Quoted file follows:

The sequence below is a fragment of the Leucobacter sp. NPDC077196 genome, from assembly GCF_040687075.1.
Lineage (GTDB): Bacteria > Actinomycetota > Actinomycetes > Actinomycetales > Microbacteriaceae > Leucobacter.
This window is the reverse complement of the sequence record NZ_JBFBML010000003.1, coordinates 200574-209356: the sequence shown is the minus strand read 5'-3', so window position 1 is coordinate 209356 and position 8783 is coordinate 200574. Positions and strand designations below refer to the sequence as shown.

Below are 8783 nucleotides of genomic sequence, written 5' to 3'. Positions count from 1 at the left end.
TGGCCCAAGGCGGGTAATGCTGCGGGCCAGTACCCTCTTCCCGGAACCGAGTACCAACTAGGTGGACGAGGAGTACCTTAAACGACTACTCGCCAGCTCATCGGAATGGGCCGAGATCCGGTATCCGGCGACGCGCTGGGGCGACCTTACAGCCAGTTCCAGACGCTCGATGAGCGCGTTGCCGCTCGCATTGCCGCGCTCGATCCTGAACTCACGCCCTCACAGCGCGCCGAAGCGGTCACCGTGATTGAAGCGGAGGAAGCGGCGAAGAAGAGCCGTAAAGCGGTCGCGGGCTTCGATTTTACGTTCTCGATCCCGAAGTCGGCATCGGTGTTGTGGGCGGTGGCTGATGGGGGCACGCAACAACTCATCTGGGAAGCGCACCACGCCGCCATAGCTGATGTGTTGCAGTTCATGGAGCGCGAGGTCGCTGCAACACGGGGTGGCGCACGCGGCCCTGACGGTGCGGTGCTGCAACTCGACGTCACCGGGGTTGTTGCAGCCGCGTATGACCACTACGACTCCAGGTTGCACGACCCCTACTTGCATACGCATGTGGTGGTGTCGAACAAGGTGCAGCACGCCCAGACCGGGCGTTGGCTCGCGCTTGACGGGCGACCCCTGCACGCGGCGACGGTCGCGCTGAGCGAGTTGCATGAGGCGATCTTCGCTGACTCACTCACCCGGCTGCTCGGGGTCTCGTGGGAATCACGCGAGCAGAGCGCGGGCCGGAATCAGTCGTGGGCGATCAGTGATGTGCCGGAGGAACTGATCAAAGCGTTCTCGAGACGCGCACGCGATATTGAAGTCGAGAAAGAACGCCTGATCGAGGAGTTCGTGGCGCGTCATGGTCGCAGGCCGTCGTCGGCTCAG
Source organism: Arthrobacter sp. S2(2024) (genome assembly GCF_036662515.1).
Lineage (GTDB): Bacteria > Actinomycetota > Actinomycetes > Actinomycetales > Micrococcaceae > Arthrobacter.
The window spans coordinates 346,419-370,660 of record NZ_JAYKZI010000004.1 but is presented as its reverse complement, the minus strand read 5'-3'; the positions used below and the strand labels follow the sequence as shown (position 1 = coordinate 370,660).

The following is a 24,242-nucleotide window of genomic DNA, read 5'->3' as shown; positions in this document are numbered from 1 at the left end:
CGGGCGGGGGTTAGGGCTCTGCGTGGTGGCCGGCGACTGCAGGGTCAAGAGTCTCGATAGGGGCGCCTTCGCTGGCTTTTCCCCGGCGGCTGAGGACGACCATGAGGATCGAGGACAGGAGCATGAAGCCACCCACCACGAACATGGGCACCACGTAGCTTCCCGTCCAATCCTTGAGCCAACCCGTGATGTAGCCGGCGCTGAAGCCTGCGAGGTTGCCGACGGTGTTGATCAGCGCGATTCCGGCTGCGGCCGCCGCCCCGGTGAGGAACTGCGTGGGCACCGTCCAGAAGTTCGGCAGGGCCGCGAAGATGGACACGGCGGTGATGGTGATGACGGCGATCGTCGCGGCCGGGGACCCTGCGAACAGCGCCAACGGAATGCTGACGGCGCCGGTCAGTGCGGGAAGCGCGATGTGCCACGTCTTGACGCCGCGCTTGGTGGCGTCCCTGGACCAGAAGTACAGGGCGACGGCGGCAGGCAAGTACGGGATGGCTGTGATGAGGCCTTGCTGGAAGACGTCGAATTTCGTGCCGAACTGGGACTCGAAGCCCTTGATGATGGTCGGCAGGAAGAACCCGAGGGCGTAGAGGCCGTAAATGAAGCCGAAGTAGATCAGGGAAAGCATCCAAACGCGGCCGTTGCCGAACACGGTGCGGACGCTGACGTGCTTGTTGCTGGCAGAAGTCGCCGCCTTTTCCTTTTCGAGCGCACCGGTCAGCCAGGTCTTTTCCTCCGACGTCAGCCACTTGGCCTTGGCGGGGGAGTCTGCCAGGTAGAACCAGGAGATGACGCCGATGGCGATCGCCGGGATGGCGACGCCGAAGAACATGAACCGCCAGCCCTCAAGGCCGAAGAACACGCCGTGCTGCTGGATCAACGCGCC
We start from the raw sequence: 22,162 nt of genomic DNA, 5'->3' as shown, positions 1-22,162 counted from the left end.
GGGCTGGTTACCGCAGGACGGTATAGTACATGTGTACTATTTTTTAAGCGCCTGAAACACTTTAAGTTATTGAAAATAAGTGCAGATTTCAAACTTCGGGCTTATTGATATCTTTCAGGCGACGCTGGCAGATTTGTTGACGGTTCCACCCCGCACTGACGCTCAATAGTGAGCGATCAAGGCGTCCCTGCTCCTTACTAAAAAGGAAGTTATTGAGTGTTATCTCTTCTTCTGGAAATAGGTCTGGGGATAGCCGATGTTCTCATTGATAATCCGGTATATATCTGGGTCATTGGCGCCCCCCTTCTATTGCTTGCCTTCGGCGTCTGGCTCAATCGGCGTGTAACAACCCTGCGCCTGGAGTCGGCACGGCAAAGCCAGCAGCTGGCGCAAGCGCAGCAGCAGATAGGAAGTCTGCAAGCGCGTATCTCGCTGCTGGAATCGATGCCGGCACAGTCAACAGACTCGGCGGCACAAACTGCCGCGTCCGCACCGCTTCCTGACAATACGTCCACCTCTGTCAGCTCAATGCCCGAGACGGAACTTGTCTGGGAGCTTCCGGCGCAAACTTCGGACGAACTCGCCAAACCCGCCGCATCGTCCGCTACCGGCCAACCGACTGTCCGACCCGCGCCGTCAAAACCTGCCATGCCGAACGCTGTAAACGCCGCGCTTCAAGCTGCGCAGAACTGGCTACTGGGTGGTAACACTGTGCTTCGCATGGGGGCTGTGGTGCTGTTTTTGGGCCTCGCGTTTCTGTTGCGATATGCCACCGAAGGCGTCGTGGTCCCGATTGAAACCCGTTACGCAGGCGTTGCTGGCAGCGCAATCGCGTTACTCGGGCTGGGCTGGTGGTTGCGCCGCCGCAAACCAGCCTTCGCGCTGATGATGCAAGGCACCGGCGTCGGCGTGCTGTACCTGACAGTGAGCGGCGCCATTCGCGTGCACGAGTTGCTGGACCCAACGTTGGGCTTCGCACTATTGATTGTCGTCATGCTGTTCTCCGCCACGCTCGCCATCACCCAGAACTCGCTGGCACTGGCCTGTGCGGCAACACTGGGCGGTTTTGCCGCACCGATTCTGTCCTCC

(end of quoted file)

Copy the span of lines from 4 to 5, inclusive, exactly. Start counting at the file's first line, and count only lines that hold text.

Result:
Below are 8783 nucleotides of genomic sequence, written 5' to 3'. Positions count from 1 at the left end.
TGGCCCAAGGCGGGTAATGCTGCGGGCCAGTACCCTCTTCCCGGAACCGAGTACCAACTAGGTGGACGAGGAGTACCTTAAACGACTACTCGCCAGCTCATCGGAATGGGCCGAGATCCGGTATCCGGCGACGCGCTGGGGCGACCTTACAGCCAGTTCCAGACGCTCGATGAGCGCGTTGCCGCTCGCATTGCCGCGCTCGATCCTGAACTCACGCCCTCACAGCGCGCCGAAGCGGTCACCGTGATTGAAGCGGAGGAAGCGGCGAAGAAGAGCCGTAAAGCGGTCGCGGGCTTCGATTTTACGTTCTCGATCCCGAAGTCGGCATCGGTGTTGTGGGCGGTGGCTGATGGGGGCACGCAACAACTCATCTGGGAAGCGCACCACGCCGCCATAGCTGATGTGTTGCAGTTCATGGAGCGCGAGGTCGCTGCAACACGGGGTGGCGCACGCGGCCCTGACGGTGCGGTGCTGCAACTCGACGTCACCGGGGTTGTTGCAGCCGCGTATGACCACTACGACTCCAGGTTGCACGACCCCTACTTGCATACGCATGTGGTGGTGTCGAACAAGGTGCAGCACGCCCAGACCGGGCGTTGGCTCGCGCTTGACGGGCGACCCCTGCACGCGGCGACGGTCGCGCTGAGCGAGTTGCATGAGGCGATCTTCGCTGACTCACTCACCCGGCTGCTCGGGGTCTCGTGGGAATCACGCGAGCAGAGCGCGGGCCGGAATCAGTCGTGGGCGATCAGTGATGTGCCGGAGGAACTGATCAAAGCGTTCTCGAGACGCGCACGCGATATTGAAGTCGAGAAAGAACGCCTGATCGAGGAGTTCGTGGCGCGTCATGGTCGCAGGCCGTCGTCGGCTCAG